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SNAP Bill Could Have Unintended Consequences on WV Farmers Markets

Food activists such as Bradley Wilson fear a new bill intended to require that SNAP benefits only be used for more healthy options could have unintended consequences on places such as farmers' markets. (WVFOODLINK)
Food activists such as Bradley Wilson fear a new bill intended to require that SNAP benefits only be used for more healthy options could have unintended consequences on places such as farmers' markets. (WVFOODLINK)
March 2, 2016

CHARLESTON, W.Va. - A bill at the Legislature to require food benefits be used for healthy options could have unintended consequences - including maybe making it harder for some low-income folks to shop at farmers' markets.

Senate Bill 626 is intended to require that Supplemental Nutrition Assistance Program (SNAP) benefits - formerly known as food stamps - only be used to buy more nutritious food items approved by the Women Infants and Children (WIC) program. But Bradley Wilson, director of WVFOODLINK, a project to improve state access to information about food resources. said it's not at all clear how that will impact smaller merchants on the margins - including at farmers markets new to accepting SNAP benefits.

The state Department of Health and Human Resources "will have to create new standards across the state," he said. "Farmers' markets will have to comply with them. Additional costs, a lot of additional work, and a lot of confusion."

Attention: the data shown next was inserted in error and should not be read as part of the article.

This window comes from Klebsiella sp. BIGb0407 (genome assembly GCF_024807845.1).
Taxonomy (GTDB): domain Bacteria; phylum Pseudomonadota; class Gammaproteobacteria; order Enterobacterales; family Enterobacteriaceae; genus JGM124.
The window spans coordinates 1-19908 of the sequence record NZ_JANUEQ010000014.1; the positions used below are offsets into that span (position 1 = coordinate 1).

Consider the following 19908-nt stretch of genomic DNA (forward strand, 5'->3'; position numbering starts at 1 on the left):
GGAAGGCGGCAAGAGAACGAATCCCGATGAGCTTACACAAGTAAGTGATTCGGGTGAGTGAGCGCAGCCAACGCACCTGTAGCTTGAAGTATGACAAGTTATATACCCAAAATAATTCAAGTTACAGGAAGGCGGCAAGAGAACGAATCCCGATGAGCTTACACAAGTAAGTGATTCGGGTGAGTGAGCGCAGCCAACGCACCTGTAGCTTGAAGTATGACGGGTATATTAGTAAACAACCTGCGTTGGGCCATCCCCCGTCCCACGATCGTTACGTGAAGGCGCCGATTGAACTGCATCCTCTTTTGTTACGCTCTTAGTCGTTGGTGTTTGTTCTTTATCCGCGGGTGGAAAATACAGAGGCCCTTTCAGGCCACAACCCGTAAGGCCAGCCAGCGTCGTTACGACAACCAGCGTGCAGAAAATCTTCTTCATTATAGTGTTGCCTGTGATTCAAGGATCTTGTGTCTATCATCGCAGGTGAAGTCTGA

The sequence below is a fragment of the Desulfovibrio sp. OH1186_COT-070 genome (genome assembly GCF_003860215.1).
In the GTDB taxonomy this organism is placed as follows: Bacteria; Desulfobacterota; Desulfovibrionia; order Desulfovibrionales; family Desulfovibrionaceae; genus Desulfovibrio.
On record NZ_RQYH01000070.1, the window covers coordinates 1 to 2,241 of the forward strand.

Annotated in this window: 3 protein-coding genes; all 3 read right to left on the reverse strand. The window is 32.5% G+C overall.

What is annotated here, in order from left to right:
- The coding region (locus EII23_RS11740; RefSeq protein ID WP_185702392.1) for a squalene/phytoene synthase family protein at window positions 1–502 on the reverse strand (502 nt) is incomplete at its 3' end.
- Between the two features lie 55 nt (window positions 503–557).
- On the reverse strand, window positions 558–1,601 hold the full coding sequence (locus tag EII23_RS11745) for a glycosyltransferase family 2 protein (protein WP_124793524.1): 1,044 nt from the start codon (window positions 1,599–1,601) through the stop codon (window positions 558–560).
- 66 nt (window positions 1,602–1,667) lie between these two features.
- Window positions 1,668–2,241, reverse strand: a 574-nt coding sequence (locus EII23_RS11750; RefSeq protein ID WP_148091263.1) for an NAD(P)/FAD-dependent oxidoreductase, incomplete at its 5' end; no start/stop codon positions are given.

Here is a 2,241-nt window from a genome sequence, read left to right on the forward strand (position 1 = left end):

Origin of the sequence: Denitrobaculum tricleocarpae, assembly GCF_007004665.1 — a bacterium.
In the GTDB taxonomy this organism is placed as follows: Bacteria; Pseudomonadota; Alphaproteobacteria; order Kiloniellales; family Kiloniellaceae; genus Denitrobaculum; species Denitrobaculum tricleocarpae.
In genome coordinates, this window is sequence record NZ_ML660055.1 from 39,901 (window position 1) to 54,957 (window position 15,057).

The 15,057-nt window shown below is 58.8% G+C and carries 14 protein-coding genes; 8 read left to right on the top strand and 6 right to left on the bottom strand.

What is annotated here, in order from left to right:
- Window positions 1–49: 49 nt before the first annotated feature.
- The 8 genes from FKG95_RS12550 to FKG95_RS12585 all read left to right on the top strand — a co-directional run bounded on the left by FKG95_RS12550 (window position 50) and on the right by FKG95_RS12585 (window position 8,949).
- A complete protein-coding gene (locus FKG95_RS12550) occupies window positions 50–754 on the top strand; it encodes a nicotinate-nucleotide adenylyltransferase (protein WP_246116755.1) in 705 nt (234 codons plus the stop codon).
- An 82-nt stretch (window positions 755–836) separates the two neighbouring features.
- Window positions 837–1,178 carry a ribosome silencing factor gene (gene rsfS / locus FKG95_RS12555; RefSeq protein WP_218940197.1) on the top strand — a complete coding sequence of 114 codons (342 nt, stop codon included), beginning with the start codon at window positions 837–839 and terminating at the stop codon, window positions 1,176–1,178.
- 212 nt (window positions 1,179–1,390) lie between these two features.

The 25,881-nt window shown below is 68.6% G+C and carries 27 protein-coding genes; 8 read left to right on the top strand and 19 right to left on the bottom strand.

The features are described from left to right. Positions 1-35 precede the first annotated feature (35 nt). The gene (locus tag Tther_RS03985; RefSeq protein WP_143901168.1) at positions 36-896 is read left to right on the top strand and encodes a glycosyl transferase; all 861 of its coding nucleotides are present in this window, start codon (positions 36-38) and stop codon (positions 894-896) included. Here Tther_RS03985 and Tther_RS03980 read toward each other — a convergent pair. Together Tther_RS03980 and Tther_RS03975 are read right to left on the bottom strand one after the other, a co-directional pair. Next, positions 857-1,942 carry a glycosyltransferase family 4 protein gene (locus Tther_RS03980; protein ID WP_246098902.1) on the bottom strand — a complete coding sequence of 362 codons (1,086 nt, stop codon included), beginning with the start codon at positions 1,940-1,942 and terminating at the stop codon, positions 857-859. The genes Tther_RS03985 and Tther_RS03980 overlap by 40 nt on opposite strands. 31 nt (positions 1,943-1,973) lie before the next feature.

SB 626's supporters have said WIC items are healthier because they have to meet a much higher nutrition standard. The bill has passed the Senate and is now in the House.

One big issue is that nearly 2,000 retailers in the state take SNAP, but only about 300 are WIC certified. Many of the SNAP stores have WIC items, said Wilson, an assistant professor of geography at West Virginia University. However, he said, it's not at all clear how the rules will work - and they could chase many of the SNAP stores out of that market, which could leave many of the one in five state residents who use SNAP too far from healthy options.

"If there are no healthy choices in their area, restricting their ability to use SNAP dollars increases food insecurity," he said. "It deepens the food desert problem."

SB 626 would make the state DHHS secretary seek a waiver from the U.S. Department of Agriculture, which administers SNAP, to implement the new requirement. Wilson said it would be better to pursue a USDA initiative that would modestly increase the number of healthy options SNAP stores have to offer. He said that could help the bill avoid unintended consequences.

"I don't think that it's mean-spirited," he said. "I don't think that the folks want to deny people access to healthy foods, but there are only 293 stores in West Virginia that meet the WIC requirement."

More information on WVFOODLINK is online at foodlink.wvu.edu. Track SB 262 at legis.sate.wv.us.

Dan Heyman, Public News Service - WV